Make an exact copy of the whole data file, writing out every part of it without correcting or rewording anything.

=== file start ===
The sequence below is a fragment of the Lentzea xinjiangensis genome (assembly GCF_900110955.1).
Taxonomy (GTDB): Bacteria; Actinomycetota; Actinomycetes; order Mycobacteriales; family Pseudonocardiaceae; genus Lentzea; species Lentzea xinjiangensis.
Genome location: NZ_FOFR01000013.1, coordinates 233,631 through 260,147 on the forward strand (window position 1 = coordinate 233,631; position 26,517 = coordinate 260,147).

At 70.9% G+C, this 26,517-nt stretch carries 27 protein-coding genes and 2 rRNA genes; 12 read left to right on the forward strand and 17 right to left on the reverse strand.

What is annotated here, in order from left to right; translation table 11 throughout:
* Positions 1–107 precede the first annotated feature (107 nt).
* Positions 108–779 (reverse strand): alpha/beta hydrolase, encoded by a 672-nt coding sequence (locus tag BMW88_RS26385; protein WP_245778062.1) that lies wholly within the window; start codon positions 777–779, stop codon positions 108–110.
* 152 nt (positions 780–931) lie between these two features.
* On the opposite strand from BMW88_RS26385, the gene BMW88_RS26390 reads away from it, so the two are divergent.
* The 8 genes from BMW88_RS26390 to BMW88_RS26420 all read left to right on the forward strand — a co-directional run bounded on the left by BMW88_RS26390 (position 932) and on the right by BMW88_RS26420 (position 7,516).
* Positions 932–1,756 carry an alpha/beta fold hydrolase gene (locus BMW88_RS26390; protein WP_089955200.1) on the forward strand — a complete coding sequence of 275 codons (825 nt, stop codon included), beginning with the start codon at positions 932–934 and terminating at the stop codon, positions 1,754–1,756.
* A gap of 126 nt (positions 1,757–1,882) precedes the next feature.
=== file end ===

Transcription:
The sequence below is a fragment of the Lentzea xinjiangensis genome (assembly GCF_900110955.1).
Taxonomy (GTDB): Bacteria; Actinomycetota; Actinomycetes; order Mycobacteriales; family Pseudonocardiaceae; genus Lentzea; species Lentzea xinjiangensis.
Genome location: NZ_FOFR01000013.1, coordinates 233,631 through 260,147 on the forward strand (window position 1 = coordinate 233,631; position 26,517 = coordinate 260,147).

At 70.9% G+C, this 26,517-nt stretch carries 27 protein-coding genes and 2 rRNA genes; 12 read left to right on the forward strand and 17 right to left on the reverse strand.

What is annotated here, in order from left to right; translation table 11 throughout:
* Positions 1–107 precede the first annotated feature (107 nt).
* Positions 108–779 (reverse strand): alpha/beta hydrolase, encoded by a 672-nt coding sequence (locus tag BMW88_RS26385; protein WP_245778062.1) that lies wholly within the window; start codon positions 777–779, stop codon positions 108–110.
* 152 nt (positions 780–931) lie between these two features.
* On the opposite strand from BMW88_RS26385, the gene BMW88_RS26390 reads away from it, so the two are divergent.
* The 8 genes from BMW88_RS26390 to BMW88_RS26420 all read left to right on the forward strand — a co-directional run bounded on the left by BMW88_RS26390 (position 932) and on the right by BMW88_RS26420 (position 7,516).
* Positions 932–1,756 carry an alpha/beta fold hydrolase gene (locus BMW88_RS26390; protein WP_089955200.1) on the forward strand — a complete coding sequence of 275 codons (825 nt, stop codon included), beginning with the start codon at positions 932–934 and terminating at the stop codon, positions 1,754–1,756.
* A gap of 126 nt (positions 1,757–1,882) precedes the next feature.